Israel's new 'Power' at the UN

Wednesday, July 24, 2013 |  Israel Today Staff

Samantha Power is set to be the next US ambassador to the UN following overwhelming approval during her Senate Foreign Relations Committee appearance on Tuesday. Power made special note of her intention to defend Israel in the world body and work to secure a seat for the Jewish state on the Security Council by 2018.

After her approval by all but two of the 18-member Senate committee, Power is expected to easily win confirmation from the rest of the Senate.

Power, 42, is an expert on genocide, a champion of human rights, and a Harvard professor. She will replace Susan Rice, who has been appointed as America’s next National Security Advisor. Power earned a degree at Yale and worked as a journalist covering the Yugoslav wars from 1993-1996 before returning to the US and graduating from Harvard Law School.

Power is known to be ‘blunt and outspoken’ and has made a career out of her intellectual and critical engagement with human rights policy, especially on the topic of genocide. She promised to utilize her strong character traits an expertise to advocate America’s interest in the UN and to eliminate bias against Israel.

However, Power has not been received without criticism, especially in light of statements made about Israel in a 2002 interview at the University of California Berkeley’s Institute of International Studies. During the interview, Power was asked to conduct a “thought experiment” on how she would intervene in the Israeli-Palestinian conflict in order to protect human rights. Power responded that, given the opportunity, she would advise the president to “sacrifice billions of dollars in aid to the Jewish state” and instead allocate those funds for “the new state of Palestine instead.”

But now Power is seen openly condemning the UN’s “unacceptable bias” against Israel and pledging to “lobby hard” to get Israel a seat on the Security Council. So, what swayed her thinking? Maybe it was her marriage to Jewish lawyer Cass Sustein in 2008, or perhaps it was her more recent work with the administration in Washington that alternated her perspective.

During the recent confirmation hearing, Power stated, “What I believe in terms of Middle East peace is, I think, what is obvious to all of us here which is peace can only come about through a negotiated solution. There is no shortcut. That’s why Palestinian…unilateral statehood efforts within the UN system — shortcuts of that nature just won’t work.” With such comments Power quickly won over her critics in the pro-Israel community.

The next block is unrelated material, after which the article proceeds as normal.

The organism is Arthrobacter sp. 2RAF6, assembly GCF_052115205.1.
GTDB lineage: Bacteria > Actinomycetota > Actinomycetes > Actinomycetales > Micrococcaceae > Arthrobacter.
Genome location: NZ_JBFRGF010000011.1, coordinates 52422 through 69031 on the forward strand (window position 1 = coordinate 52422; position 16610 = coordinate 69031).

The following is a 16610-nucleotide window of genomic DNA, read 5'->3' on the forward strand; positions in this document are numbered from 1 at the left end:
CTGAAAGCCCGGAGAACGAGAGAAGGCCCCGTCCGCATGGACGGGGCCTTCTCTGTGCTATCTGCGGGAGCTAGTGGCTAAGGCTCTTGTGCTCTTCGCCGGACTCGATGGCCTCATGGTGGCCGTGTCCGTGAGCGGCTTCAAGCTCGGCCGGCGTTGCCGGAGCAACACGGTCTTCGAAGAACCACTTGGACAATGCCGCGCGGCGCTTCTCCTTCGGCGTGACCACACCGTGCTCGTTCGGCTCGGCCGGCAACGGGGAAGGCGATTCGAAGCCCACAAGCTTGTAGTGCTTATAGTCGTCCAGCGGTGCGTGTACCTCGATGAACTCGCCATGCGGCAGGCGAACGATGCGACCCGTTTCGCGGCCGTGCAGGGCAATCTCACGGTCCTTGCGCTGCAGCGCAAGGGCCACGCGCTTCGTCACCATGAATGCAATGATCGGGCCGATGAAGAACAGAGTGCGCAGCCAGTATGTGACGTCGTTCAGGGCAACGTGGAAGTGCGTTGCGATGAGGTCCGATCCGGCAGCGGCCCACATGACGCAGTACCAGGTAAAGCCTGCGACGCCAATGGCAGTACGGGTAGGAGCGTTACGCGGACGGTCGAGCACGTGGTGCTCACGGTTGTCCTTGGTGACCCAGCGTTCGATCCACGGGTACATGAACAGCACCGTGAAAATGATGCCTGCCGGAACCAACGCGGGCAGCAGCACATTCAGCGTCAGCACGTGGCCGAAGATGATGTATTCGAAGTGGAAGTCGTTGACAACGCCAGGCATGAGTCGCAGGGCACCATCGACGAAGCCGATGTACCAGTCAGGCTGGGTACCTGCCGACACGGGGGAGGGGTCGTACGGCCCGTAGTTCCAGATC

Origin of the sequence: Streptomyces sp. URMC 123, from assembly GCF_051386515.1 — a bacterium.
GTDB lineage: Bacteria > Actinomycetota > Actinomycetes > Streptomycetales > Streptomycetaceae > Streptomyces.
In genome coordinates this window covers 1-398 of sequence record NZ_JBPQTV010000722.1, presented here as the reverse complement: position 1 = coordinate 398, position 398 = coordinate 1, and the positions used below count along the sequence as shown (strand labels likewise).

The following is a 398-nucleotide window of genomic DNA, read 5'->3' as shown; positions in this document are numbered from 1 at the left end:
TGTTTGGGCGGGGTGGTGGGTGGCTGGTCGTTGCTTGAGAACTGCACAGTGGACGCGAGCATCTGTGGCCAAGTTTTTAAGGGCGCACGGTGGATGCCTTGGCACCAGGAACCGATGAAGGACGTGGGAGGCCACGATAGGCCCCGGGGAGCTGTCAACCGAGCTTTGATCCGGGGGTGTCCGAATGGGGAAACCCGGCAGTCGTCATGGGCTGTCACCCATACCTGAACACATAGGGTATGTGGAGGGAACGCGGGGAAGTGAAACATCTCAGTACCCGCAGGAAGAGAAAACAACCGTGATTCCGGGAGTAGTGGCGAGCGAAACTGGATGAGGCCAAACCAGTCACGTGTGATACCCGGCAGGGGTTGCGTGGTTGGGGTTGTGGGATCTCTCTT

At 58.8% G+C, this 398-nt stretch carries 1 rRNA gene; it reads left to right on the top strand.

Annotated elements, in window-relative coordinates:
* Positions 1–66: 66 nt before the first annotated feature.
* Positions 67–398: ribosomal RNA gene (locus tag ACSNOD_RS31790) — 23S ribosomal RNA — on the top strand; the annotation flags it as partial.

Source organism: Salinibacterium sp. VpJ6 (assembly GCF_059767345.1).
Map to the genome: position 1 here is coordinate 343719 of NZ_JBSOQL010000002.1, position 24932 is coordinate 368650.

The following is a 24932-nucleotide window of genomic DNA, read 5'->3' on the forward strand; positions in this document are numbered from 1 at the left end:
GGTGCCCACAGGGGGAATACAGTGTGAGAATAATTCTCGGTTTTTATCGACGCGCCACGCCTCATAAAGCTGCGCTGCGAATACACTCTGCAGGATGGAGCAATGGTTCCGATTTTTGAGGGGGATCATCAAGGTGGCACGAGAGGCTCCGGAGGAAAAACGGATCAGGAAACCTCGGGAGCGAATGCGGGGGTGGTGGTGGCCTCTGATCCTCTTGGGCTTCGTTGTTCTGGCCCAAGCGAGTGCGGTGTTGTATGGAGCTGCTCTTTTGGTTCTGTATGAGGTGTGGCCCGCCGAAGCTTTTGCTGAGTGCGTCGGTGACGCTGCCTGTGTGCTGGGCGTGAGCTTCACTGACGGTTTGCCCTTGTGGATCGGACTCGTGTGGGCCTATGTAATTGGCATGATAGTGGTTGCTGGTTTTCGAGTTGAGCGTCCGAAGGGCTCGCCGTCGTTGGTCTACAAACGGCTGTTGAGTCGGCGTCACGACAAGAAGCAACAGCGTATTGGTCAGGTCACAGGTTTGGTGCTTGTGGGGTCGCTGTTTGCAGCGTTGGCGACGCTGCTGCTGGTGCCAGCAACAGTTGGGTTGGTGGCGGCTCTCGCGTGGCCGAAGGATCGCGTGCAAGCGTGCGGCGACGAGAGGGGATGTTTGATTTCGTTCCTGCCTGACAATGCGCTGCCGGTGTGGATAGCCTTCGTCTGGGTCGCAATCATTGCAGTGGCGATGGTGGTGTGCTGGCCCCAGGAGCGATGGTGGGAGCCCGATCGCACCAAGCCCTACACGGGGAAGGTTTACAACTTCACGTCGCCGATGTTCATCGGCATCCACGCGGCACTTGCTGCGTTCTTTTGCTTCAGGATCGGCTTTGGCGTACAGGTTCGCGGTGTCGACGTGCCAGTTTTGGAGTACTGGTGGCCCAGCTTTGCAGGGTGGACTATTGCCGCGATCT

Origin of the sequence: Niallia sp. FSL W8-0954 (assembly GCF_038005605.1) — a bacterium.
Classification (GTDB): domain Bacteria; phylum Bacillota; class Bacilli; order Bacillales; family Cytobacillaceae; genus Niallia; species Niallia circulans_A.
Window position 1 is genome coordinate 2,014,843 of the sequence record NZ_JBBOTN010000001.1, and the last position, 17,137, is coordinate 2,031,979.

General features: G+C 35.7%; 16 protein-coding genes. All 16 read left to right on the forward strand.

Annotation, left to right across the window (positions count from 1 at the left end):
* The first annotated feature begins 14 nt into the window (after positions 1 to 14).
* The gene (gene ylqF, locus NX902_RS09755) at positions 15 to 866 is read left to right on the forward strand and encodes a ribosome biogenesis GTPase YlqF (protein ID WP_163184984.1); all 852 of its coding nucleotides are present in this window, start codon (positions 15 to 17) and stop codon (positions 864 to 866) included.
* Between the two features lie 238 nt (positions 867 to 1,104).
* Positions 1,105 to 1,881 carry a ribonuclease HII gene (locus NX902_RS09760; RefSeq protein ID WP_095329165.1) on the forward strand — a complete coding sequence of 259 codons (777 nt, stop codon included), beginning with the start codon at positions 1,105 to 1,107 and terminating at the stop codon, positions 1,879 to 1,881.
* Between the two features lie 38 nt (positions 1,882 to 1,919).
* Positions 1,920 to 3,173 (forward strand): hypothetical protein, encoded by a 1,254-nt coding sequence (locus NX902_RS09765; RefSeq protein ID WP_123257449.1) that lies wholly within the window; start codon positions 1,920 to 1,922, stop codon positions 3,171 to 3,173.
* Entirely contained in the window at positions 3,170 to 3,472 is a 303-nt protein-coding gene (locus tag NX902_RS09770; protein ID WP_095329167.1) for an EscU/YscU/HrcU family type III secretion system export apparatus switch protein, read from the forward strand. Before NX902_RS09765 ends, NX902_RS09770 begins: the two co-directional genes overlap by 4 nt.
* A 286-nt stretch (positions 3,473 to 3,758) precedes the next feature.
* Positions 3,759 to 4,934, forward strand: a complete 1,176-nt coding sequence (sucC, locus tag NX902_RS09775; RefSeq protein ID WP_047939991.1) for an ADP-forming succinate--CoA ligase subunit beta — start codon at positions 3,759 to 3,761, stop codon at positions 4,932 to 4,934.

But Republican Senator Marco Rubio, one of only two to vote against Power, was unconvinced, saying she had “failed to distance herself” from past statements “and offered insufficient explanation, leaving me with serious concerns about some of her views.”

Coming to Power’s aid was Shmuley Boteach, perhaps America’s most famous rabbi, who wrote in the Times of Israel that when Power was taking questions regarding the accusations against her in a closed door meeting with 40 American Jewish leaders, “she suddenly became deeply emotional and struggled to complete her presentation as she expressed how deeply such accusations had affected her.”

Boteach continued: “Tears streamed down her cheeks and I think it fair to say that there was no one in the room who wasn’t deeply moved by this incredible display of pain and emotion. More than a few of the leaders of the room came over to me afterward and said that, based on her comments and her unabashed display of emotional attachment to the security of the Jewish people…they would never again question her commitment to Israel’s security.”

In the words of Boteach, “the greatest challenge now facing Power will be changing the UN.”

We wait in hope.

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